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July 11, 2007


I like to use this one, "Open source softwares are like knowledge. When knowledge should be free to spread and free to use, so do open source softwares. Keeping it open to everybody is the way we improve the knowledge shared by human beings. This also should be the way we improve the softwares used by human beings." After all, one will not ask "why should knowledge be free?" Well, it should be (and it'd better be). Thought the tuition of getting a diploma is another thing. :)

Hi Peter,

I like that -- knowledge should be free, but if you want a big ol' certified diploma (or extra software services/products) then you should be willing to pay for that extra value.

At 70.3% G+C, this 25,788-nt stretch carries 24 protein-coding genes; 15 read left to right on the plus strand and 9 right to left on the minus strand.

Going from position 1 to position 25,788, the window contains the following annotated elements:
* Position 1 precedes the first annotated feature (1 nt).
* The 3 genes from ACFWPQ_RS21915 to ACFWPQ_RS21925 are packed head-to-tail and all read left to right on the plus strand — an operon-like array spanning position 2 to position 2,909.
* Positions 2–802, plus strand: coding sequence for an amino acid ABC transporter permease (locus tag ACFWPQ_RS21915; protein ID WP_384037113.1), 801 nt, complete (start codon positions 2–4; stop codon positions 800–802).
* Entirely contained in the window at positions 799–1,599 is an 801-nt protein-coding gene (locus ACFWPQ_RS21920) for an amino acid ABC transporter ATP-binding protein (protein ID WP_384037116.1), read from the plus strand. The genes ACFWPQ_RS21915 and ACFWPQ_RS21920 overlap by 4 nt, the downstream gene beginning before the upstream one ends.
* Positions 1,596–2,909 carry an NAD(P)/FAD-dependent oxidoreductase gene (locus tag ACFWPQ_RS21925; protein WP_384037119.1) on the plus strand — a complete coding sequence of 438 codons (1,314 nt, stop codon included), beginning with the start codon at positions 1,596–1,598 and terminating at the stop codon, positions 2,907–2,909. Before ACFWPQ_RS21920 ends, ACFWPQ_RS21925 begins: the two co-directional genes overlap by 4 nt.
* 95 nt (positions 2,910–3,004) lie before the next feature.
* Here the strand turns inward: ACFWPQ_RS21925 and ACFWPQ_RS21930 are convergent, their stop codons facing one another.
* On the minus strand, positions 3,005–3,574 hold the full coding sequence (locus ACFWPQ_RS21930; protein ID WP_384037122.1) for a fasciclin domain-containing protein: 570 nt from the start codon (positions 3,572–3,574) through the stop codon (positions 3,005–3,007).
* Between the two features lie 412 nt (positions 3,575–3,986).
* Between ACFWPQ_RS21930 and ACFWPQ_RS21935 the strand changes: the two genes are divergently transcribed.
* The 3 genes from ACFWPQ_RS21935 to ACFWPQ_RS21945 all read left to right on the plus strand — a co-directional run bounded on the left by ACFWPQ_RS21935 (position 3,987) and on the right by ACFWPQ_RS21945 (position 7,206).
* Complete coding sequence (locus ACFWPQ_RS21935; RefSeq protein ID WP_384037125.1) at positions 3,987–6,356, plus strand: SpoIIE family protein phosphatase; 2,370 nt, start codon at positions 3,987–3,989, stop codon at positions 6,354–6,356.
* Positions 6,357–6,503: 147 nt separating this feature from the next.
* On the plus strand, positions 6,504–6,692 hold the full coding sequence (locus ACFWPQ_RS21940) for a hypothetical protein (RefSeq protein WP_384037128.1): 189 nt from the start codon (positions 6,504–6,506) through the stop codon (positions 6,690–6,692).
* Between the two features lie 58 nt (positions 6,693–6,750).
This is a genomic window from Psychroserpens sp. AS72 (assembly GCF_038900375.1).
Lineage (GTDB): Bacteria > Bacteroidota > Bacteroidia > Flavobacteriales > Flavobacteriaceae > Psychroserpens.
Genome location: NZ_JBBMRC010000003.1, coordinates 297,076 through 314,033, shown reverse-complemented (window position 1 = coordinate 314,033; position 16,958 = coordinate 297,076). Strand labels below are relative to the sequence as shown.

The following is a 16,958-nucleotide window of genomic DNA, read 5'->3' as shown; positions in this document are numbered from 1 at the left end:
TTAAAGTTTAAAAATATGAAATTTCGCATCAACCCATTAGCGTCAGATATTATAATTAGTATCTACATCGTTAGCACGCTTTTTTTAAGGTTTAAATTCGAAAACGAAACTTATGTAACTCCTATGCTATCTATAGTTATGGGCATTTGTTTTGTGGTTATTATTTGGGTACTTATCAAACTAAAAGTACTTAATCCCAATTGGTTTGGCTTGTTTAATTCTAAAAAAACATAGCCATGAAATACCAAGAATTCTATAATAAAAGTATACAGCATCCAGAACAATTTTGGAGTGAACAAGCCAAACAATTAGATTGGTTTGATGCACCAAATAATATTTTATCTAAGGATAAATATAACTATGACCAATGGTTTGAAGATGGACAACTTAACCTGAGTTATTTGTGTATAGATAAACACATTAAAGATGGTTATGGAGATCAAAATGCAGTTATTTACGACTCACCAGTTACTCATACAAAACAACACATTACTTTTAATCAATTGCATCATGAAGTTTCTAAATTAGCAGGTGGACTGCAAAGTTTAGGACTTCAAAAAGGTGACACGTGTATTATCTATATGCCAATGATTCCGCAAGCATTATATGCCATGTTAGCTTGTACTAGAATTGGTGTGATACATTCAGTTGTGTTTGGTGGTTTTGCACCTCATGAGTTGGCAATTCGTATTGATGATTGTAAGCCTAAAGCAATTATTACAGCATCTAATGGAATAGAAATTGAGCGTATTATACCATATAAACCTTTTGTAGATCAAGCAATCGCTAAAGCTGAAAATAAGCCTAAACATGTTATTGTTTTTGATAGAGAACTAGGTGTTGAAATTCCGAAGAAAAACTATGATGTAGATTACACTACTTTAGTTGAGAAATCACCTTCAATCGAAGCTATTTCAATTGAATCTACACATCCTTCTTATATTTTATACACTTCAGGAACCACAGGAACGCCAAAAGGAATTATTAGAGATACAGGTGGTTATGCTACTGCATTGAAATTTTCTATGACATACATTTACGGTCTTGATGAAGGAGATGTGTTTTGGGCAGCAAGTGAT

I'm a programmer myself and I really enjoy doing some open source hacking in my free time. Its the problem solving and working in my own pace (most companies force you to solve boring or stupid problems in your dayjob).
But most of all its the appreciation you get from people. Its like you helping out the handicapped on their day out[1]. Very satisfying in itself. But instead of "only" getting happy faces from the ones you help, you get a million more people that are happy via the internet.

Anyway; you seem to be concluding some stuff that Eric von Hippel wrote about in his excellent book "Democratizing Innovation". Worth a read (download the PDF or buy it)

1) no, there is no analogy in this example.

Hi Thomas,

True, there really isn't that much appreciation in modern standard software development, is there? Perhaps in the ideal well funded well run startup, but not in the standard cube farm.

I appreciate the freedom to simply just dig in and write books and training materials exactly as I think they would work best.

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